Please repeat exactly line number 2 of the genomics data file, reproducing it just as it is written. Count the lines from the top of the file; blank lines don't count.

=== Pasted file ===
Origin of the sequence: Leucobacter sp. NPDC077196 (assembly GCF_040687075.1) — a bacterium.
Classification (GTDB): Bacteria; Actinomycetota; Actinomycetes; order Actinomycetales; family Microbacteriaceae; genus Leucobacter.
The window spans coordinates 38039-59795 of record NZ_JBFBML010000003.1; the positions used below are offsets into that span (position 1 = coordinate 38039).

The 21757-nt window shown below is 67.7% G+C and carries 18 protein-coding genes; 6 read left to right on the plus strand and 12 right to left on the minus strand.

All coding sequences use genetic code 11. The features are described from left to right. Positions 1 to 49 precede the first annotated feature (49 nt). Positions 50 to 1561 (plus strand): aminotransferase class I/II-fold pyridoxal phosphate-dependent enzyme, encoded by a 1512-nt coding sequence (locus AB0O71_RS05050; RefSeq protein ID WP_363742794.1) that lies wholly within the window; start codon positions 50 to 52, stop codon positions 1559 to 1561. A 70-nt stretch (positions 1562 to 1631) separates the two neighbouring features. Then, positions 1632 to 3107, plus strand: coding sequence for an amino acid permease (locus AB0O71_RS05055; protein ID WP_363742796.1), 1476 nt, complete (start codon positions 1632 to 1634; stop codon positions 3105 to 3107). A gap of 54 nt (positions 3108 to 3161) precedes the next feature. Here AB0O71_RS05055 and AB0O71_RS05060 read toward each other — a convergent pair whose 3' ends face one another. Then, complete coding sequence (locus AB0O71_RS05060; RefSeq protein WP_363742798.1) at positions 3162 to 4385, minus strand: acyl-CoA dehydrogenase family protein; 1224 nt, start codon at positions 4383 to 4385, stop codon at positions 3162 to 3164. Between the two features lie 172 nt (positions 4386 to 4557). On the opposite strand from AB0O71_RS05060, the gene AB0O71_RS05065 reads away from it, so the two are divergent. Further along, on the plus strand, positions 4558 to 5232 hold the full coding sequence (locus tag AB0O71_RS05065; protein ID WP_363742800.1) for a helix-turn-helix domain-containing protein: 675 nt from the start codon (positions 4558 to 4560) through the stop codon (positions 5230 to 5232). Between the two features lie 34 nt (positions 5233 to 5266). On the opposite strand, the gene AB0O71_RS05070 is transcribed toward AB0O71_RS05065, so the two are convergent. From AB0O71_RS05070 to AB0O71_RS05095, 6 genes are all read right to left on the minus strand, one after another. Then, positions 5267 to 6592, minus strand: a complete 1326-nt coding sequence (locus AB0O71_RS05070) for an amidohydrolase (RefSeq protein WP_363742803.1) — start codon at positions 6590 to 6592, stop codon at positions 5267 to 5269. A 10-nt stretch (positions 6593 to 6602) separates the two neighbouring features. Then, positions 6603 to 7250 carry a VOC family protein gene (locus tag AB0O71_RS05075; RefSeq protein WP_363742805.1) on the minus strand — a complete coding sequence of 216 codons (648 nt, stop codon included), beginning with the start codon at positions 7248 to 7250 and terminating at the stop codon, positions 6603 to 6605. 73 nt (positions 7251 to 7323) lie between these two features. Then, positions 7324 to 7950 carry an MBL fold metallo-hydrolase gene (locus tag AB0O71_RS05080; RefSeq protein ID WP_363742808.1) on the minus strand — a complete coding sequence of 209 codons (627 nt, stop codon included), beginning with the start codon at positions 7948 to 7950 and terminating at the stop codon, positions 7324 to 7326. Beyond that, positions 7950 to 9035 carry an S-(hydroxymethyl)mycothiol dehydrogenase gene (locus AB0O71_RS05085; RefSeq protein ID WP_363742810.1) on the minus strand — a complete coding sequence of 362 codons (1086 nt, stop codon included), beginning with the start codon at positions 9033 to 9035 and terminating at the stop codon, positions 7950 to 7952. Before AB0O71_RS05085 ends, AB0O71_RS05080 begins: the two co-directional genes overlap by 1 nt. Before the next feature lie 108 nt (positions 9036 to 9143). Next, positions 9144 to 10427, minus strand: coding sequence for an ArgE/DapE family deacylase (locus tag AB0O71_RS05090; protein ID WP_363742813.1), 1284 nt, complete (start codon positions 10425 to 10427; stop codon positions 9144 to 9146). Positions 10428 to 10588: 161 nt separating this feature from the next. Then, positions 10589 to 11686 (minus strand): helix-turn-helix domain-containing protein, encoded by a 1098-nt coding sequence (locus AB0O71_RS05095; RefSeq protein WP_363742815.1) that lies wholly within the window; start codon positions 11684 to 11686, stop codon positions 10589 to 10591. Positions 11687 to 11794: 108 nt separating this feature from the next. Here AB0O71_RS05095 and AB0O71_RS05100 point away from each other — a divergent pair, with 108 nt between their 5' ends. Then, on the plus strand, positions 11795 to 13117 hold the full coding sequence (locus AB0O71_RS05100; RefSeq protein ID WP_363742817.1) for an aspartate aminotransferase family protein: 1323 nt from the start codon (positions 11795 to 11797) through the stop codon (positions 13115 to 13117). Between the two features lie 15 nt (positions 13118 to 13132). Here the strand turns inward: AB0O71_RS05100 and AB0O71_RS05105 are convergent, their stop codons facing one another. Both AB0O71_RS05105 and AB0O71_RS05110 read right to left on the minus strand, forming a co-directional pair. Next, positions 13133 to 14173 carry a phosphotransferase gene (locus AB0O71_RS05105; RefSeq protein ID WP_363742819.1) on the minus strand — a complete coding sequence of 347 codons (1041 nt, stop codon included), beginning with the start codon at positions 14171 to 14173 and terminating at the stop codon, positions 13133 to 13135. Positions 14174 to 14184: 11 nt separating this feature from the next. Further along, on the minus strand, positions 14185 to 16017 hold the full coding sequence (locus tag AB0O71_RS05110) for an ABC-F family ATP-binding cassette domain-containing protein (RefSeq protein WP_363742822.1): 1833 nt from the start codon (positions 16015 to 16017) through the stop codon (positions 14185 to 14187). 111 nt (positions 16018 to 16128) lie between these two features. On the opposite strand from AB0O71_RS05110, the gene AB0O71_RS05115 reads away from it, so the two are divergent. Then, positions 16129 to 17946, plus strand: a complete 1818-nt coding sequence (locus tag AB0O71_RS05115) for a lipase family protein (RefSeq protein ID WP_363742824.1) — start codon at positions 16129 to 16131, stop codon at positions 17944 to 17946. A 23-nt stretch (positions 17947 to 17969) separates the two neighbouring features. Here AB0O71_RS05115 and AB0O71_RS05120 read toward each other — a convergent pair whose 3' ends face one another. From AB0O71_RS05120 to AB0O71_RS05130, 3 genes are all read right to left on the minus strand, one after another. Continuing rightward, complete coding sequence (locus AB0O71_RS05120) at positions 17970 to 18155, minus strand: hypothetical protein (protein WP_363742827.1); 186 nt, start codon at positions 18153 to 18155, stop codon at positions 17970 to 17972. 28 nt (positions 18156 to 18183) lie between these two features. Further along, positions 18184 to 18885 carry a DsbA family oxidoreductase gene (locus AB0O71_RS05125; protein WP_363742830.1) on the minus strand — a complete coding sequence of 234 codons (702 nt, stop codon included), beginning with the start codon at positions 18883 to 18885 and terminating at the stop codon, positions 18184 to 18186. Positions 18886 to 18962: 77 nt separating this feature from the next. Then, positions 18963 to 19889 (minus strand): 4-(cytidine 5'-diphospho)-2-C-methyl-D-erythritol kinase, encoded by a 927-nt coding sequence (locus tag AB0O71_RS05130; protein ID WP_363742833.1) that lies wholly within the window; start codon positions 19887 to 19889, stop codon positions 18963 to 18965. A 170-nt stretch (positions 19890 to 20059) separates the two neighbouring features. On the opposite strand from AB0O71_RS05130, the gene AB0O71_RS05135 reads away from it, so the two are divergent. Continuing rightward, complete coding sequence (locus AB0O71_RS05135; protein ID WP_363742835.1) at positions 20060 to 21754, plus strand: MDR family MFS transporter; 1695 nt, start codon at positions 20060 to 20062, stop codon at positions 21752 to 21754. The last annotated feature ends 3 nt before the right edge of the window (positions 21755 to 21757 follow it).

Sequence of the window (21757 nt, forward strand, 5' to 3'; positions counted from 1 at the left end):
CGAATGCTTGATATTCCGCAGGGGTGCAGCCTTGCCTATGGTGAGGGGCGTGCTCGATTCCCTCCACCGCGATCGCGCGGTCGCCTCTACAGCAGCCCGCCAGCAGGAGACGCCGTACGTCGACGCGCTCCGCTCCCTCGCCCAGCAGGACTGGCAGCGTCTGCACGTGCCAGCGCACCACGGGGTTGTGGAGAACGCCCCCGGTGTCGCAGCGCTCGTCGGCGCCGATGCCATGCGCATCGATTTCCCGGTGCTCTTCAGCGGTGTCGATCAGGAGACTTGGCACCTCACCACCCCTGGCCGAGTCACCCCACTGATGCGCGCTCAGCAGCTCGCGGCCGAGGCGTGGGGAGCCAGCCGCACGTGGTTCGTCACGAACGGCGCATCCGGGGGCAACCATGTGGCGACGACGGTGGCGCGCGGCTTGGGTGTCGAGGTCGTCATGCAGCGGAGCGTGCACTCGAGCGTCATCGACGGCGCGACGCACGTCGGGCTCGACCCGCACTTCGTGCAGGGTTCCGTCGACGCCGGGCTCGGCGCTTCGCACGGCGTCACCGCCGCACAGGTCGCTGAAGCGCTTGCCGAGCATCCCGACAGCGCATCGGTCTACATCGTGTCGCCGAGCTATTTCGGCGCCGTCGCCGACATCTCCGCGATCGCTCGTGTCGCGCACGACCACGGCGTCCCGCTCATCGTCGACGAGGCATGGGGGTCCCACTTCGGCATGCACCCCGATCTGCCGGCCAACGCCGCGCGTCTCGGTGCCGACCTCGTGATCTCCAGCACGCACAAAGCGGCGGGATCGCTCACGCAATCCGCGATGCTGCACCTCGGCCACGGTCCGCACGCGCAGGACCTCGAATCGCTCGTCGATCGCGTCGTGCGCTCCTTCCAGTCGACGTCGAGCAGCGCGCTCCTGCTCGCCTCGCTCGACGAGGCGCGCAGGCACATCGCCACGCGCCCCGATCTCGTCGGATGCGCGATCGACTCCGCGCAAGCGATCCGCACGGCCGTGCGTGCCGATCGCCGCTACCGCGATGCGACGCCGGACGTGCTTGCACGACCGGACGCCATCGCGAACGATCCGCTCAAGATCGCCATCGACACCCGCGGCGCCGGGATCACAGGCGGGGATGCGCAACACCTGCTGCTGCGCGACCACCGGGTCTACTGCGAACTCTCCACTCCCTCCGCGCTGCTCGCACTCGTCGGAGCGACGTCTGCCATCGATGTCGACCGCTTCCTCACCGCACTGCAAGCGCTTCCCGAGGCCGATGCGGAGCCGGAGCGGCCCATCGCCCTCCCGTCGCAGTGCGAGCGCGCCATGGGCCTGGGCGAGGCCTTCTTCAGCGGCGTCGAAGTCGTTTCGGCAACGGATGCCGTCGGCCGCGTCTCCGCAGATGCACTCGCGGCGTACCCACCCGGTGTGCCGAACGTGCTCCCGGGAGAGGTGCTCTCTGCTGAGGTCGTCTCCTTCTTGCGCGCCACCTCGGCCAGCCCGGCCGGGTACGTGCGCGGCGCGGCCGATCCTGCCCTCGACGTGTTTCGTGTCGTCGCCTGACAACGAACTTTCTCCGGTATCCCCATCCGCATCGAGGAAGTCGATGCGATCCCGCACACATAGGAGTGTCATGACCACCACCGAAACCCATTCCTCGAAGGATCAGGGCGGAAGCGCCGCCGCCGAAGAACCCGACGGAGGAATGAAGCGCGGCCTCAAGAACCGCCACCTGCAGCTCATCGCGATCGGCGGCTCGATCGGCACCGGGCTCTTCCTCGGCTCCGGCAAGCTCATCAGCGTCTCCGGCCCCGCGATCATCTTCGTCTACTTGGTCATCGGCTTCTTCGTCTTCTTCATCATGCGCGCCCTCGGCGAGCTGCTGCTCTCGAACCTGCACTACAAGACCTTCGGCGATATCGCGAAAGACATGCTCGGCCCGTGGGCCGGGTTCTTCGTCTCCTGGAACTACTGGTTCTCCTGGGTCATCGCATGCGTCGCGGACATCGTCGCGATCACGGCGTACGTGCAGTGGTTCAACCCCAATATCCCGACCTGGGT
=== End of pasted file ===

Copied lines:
Classification (GTDB): Bacteria; Actinomycetota; Actinomycetes; order Actinomycetales; family Microbacteriaceae; genus Leucobacter.